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In an attempt to reach a new understanding of the Bible I would like to suggest separating every text into three parts:
- The observable phenomenon.
- The interpretation of that phenomenon.
- Other similar phenomena not described.
Let us imagine, for the sake of explanation of this method of interpretation, that the author of the Bible is one observer who lives throughout the history of the Bible (Jewish Bible) from creation to the Babylonian destruction of Jerusalem.
Naturally over such a long period of time there were many authors but let us say they all observed the events and characters of history through the same eyes so to speak; the same observer in each author, in every period of biblical history.
The observer has seen all the events, people, animals, plants and objects that existed throughout the biblical period but hasn't described everything. He's chosen which phenomena to describe, which not to describe and which to interpret.
As an example let us take the story of the binding of Isaac in Genesis 22
The observable phenomenon which he chooses is Abraham, at the last minute not slaughtering his son Isaac, and then slaughtering a ram. He chooses several other observable phenomena in the story, such as making Isaac carry the wood, the two servants with the ass, the building of the altar on Mt. Moriah, the conversations with Isaac. These other details are important in giving the story a solid foundation of truth.
All the other parts of the story fall into the other two categories, namely the interpretation and other similar phenomena which he doesn't describe.
In all the Bible stories the interpretation is the author's main objective and it's always that God made the phenomena happen; Abraham bound his son because God told him to do so. Abraham didn't slaughter his son because God made him not do so. Abraham went to Mt. Moriah because God told him to go there. Abraham sacrificed the ram because God showed it to him.
One can safely conclude that these interpretations help to persuade the reader to believe in God, to trust in Him, to fear Him, to be grateful to Him etc. The author has achieved his purpose in describing the phenomenon he observed of Abraham binding his son on the altar on Mt. Moriah and conveying the importance of God in our lives..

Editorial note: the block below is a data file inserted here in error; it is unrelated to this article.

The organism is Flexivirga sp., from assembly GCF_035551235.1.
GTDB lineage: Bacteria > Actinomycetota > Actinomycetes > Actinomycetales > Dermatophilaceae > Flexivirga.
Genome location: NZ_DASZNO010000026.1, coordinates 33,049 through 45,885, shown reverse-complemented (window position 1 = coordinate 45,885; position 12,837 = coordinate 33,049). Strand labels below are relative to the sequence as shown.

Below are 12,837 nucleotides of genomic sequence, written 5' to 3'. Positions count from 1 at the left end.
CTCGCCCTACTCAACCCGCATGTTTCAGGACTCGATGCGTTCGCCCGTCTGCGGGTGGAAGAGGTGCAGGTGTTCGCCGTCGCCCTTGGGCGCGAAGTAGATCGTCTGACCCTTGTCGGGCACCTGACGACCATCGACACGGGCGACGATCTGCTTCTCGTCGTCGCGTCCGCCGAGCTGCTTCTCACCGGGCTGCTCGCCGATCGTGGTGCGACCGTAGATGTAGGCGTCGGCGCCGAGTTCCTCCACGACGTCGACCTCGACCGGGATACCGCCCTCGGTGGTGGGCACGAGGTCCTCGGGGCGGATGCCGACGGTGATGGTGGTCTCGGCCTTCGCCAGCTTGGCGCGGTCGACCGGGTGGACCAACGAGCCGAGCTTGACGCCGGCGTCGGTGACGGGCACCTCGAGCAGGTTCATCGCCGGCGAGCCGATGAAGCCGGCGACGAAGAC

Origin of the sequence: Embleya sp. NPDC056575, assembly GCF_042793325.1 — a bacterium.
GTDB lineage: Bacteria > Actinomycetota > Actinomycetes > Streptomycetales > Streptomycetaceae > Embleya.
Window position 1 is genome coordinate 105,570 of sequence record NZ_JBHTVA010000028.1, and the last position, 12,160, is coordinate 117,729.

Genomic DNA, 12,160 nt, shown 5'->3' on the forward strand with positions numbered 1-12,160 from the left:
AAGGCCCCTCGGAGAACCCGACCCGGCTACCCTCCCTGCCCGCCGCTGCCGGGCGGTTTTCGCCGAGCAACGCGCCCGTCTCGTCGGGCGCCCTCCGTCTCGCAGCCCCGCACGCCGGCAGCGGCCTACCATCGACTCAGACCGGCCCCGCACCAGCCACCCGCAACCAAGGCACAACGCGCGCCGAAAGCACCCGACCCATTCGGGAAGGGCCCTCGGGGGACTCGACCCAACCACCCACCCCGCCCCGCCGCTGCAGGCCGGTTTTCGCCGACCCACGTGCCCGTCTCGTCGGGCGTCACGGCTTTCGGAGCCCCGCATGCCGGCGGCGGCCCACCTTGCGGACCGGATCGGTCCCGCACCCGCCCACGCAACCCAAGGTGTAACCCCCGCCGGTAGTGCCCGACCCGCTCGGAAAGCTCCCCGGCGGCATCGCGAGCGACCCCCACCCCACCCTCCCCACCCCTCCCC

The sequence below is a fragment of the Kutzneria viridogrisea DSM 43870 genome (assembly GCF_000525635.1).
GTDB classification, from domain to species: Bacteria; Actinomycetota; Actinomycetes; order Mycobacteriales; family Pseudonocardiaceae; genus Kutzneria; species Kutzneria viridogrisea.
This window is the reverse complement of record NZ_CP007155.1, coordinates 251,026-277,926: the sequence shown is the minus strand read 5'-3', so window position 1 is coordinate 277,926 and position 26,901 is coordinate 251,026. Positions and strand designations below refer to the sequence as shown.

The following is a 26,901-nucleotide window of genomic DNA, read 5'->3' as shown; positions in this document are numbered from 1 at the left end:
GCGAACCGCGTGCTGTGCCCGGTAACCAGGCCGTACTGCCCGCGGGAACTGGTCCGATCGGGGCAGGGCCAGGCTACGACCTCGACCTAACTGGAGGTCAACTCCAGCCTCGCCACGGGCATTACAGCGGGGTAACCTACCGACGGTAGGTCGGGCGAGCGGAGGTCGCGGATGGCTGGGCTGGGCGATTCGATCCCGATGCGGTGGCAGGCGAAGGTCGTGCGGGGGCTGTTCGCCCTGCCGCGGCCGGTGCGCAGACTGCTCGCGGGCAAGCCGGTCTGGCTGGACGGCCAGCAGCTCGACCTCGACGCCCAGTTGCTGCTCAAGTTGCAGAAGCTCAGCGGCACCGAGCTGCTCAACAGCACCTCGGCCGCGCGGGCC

If, however we consider the phenomena which the author doesn't describe we arrive at a much higher appreciation of the greatness of Abraham and a much more profound and intellectually based respect for God than by simply being satisfied with the author's interpretations.
Of course one is only making assumptions about phenomena not described, but when we make these assumptions our appreciation of the greatness of Abraham, Isaac and God is so much enhanced that one cannot resist making them.
Let us assume that the author has seen many fathers sacrificing their sons; it's the done thing in Canaan in those days. In that case up to the moment that Abraham withheld the final act of sacrificing his son everything was normal; many fathers were on their way to Mt. Moriah, walking side by side with their beloved sons. All the sons were carrying wood for the sacrifice. Everything was "normal" until the moment that Abrahm, unlike all the other fathers, desisted from slaughtering his son.
If Abraham had done the normal thing, like everybody else does there wouldn't be any story and no lesson to be learned. But Abraham took the author by surprise. There must have been a riot among the other fathers accusing Abraham of not doing the right thing, of angering the gods and opening the country to earthquakes, floods and other catastrophes considered to be brought on by angry gods.
In fact the observer must have been astounded. He must have puzzled over Abraham's behavior for days or even years until he came to the conclusion that there must be another god that Abraham worshipped, or perhaps, Abraham himself taught the observer about the true god or perhaps Abraham himself was the author. One will never know the answer to that question and it's not important.
The important point is that Abraham's wisdom lay in discovering the nature of the true god, his heroism in standing up for Him, Perhaps it is this quality that made him the observer of that time.
The observer, whoever he is, chooses to tell this particular story because his interpretations of it are in accordance with how he sees the nature of God. The only way he can explain Abraham's unusual behavior in not sacrificing his son and sacrificing a ram instead is by explaining to himself that Abraham has discovered the belief in the true God who made Abraham do all of it.
Abraham realizes that it's wrong to sacrifice human beings to pacify God. He's the first man to realize that God isn't angry but kind and loving and keeping promises. Abraham's act of not sacrificing his son in an environment where everybody else was doing these terrible things was so great that it made the author of the Bible believe in God and want to spread the story and its interpretation to all mankind.